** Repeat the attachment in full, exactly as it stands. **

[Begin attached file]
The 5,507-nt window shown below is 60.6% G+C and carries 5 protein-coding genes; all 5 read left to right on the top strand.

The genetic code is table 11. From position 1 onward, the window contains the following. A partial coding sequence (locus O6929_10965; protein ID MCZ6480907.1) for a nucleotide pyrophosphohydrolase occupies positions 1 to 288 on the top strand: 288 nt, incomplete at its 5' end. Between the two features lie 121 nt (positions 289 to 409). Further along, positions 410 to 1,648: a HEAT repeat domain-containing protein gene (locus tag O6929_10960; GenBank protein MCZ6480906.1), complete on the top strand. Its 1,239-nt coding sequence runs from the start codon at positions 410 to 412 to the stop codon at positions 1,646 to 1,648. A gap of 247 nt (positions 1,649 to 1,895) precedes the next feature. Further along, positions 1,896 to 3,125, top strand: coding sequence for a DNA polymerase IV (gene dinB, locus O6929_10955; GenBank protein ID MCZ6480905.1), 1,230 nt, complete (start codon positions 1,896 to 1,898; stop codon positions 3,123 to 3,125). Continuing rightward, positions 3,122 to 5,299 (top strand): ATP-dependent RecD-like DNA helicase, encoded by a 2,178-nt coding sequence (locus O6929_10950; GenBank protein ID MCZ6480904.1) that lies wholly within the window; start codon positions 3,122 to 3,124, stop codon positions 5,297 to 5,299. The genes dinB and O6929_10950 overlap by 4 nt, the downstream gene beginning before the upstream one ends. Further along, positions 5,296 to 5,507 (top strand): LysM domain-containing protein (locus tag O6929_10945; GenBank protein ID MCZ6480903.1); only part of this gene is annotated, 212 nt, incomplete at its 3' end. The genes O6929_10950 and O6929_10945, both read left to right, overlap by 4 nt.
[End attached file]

The 5,507-nt window shown below is 60.6% G+C and carries 5 protein-coding genes; all 5 read left to right on the top strand.

The genetic code is table 11. From position 1 onward, the window contains the following. A partial coding sequence (locus O6929_10965; protein ID MCZ6480907.1) for a nucleotide pyrophosphohydrolase occupies positions 1 to 288 on the top strand: 288 nt, incomplete at its 5' end. Between the two features lie 121 nt (positions 289 to 409). Further along, positions 410 to 1,648: a HEAT repeat domain-containing protein gene (locus tag O6929_10960; GenBank protein MCZ6480906.1), complete on the top strand. Its 1,239-nt coding sequence runs from the start codon at positions 410 to 412 to the stop codon at positions 1,646 to 1,648. A gap of 247 nt (positions 1,649 to 1,895) precedes the next feature. Further along, positions 1,896 to 3,125, top strand: coding sequence for a DNA polymerase IV (gene dinB, locus O6929_10955; GenBank protein ID MCZ6480905.1), 1,230 nt, complete (start codon positions 1,896 to 1,898; stop codon positions 3,123 to 3,125). Continuing rightward, positions 3,122 to 5,299 (top strand): ATP-dependent RecD-like DNA helicase, encoded by a 2,178-nt coding sequence (locus O6929_10950; GenBank protein ID MCZ6480904.1) that lies wholly within the window; start codon positions 3,122 to 3,124, stop codon positions 5,297 to 5,299. The genes dinB and O6929_10950 overlap by 4 nt, the downstream gene beginning before the upstream one ends. Further along, positions 5,296 to 5,507 (top strand): LysM domain-containing protein (locus tag O6929_10945; GenBank protein ID MCZ6480903.1); only part of this gene is annotated, 212 nt, incomplete at its 3' end. The genes O6929_10950 and O6929_10945, both read left to right, overlap by 4 nt.